Surprises from the First Half of 2023: In Private Credit, Steady Issuance Despite Challenging Conditions

Despite the run-up in interest rates and broader market uncertainty, the private fixed income market saw fairly typical levels of issuance in the first half of 2023. However, we think the high-level summary data disguises distinct issuance trends among subsectors of the private placement market.

Issuance generally held steady, except in financials

The traditional core issuers of the market (e.g., utilities and high-quality corporates) continued to tap the private markets at relatively favorable spreads versus the public markets. In our view, this is a testament to the broad access to capital that these borrowers have from private market lenders, even in times of uncertainty.

It was a different story in financials (both corporate and structured), particularly after the Silicon Valley Bank (SVB) collapse triggered stress in the sector. In the following weeks, many financial deals operated in a “price-discovery” market, with initial price talks varying materially between issuers as the market assessed the impact of the SVB shock. Financial-related issuers are generally more sensitive to higher debt financing costs and, in our opinion, they took a more opportunistic approach during the turmoil. We saw issuers shorten tenor (the length of a deal), decrease leverage, and even pull some deals, instead opting to wait out the volatility because the potential equity returns were considered insufficient given the debt pricing. Lenders had notable leverage in refining both structural and legal terms during this period.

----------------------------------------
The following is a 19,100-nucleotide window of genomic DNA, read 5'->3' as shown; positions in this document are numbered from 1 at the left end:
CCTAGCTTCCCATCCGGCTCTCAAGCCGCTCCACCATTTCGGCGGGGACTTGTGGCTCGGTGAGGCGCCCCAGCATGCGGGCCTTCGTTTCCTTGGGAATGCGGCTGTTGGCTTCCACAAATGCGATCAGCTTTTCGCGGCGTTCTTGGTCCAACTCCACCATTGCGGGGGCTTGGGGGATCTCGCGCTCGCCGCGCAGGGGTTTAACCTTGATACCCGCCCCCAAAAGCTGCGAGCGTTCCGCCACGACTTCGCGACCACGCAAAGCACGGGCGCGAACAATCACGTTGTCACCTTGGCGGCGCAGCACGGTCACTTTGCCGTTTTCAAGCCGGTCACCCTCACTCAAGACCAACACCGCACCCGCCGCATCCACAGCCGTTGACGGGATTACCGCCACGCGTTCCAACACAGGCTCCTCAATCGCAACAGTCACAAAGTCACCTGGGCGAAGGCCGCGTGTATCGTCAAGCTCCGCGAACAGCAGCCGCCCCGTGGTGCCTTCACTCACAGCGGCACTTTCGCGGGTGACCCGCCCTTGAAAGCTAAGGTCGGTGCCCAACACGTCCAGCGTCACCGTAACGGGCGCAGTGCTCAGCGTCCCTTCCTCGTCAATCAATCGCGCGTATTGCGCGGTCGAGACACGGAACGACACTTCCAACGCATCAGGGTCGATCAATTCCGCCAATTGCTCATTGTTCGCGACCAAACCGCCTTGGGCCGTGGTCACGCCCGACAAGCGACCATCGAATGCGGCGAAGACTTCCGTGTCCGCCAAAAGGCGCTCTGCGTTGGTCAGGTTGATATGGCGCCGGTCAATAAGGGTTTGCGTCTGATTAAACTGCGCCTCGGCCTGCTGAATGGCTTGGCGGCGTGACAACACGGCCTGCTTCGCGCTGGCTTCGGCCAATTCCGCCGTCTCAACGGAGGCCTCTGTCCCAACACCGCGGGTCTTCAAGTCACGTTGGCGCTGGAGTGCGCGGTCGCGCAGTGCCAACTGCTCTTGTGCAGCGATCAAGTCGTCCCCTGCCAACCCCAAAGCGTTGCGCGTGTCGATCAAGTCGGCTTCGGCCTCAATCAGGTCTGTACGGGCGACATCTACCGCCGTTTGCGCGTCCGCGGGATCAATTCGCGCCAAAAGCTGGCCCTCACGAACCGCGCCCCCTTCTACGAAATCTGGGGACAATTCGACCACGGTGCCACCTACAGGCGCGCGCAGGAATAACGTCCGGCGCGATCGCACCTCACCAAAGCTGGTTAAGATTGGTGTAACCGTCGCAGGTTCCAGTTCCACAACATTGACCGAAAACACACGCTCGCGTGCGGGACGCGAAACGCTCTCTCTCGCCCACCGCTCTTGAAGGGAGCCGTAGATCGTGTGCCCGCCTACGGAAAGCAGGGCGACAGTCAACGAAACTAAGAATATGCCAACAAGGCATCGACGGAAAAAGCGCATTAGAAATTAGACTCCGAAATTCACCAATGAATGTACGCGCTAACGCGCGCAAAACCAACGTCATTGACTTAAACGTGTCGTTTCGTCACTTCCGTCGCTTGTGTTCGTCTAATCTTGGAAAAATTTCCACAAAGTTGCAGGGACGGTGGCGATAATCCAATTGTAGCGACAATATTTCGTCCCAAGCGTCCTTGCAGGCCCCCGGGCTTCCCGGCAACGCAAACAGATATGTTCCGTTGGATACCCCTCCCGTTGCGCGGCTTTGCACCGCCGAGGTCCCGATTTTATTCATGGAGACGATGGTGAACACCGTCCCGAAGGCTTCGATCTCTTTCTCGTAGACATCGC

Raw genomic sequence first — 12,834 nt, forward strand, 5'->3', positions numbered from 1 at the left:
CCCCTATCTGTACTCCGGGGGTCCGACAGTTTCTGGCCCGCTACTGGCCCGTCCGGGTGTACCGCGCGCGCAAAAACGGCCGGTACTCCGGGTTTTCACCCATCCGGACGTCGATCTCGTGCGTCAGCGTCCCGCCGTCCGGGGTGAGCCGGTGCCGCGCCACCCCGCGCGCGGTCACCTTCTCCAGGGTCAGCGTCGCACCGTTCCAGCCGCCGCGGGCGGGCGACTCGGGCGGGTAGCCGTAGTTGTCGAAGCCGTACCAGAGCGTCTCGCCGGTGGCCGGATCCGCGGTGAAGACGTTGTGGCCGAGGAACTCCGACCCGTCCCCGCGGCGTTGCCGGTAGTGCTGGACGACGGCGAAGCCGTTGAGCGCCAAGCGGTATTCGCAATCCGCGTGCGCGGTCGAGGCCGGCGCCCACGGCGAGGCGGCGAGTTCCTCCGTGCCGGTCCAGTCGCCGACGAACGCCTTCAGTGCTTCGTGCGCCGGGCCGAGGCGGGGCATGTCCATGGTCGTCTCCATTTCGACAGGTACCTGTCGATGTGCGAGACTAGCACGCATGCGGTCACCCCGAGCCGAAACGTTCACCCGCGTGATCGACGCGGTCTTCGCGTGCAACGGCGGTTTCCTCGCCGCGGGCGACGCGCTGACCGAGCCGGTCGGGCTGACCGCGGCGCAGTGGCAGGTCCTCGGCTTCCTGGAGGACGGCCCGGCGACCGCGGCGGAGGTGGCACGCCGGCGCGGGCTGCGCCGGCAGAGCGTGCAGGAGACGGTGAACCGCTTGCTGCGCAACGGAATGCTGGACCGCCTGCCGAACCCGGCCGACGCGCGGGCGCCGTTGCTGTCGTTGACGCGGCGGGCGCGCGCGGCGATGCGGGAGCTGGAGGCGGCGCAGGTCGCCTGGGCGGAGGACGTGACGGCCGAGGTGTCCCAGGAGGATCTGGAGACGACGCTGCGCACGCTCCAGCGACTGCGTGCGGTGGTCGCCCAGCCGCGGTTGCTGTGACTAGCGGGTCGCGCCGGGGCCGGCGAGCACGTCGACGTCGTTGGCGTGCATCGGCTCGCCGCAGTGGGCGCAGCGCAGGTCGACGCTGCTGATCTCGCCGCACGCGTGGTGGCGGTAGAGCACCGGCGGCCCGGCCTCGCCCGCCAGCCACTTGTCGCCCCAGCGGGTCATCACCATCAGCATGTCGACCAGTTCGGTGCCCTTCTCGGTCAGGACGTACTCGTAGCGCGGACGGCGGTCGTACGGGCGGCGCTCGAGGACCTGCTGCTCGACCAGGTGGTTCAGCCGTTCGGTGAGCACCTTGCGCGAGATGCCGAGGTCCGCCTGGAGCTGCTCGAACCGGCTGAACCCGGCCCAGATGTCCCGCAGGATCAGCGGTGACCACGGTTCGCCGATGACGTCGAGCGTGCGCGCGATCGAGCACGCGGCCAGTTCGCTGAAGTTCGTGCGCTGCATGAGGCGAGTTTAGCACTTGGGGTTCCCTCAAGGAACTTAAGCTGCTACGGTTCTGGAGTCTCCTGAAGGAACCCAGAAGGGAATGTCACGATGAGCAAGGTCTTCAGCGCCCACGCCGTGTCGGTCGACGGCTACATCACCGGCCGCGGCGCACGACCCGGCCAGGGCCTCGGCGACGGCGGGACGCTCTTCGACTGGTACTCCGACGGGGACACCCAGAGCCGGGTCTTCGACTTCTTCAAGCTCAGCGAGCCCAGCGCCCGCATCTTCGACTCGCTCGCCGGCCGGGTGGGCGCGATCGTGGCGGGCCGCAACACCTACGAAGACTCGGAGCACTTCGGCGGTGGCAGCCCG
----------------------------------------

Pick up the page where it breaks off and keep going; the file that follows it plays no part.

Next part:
Positive trends should help drive market share growth amid challenging conditions

Looking ahead to the remainder of 2023, we see three emerging or established trends that are likely to help drive market share to alternative lenders:

  • Less competition as we expect regional banks to continue to tighten up their lending and retreat from the private equity and fund finance space.
  • The growth of private asset-backed securities (ABS) in new, esoteric areas, particularly in specialty finance.
  • The convergence of public and private markets—specifically the continuing trend of direct lending firms moving “up market” into the investment grade space that has traditionally been dominated by public markets and, on the private side, insurance companies.

Despite these positive trends, credit conditions are still challenging for some borrowers, and we expect this dynamic to persist for the remainder of the year. We believe lenders should adhere to rigorous credit underwriting standards and focus on negotiating attractive covenant packages to prepare for a potential increase in defaults.

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Market conditions are extremely fluid and change frequently.

This blog post is provided for informational purposes only and should not be construed as investment advice. Any opinions or forecasts contained herein reflect the subjective judgments and assumptions of the authors only and do not necessarily reflect the views of Loomis, Sayles & Company, L.P. Information, including that obtained from outside sources, is believed to be correct, but Loomis Sayles cannot guarantee its accuracy. This material cannot be copied, reproduced or redistributed without authorization. This information is subject to change at any time without notice. Market conditions are extremely fluid and change frequently.




About the Authors

Loomis Sayles analysts are career professionals who offer deep knowledge and experience in a diversity of global asset classes and market sectors. These dedicated experts provide the insight essential to supporting our portfolio management teams across a wide range of investment strategies.

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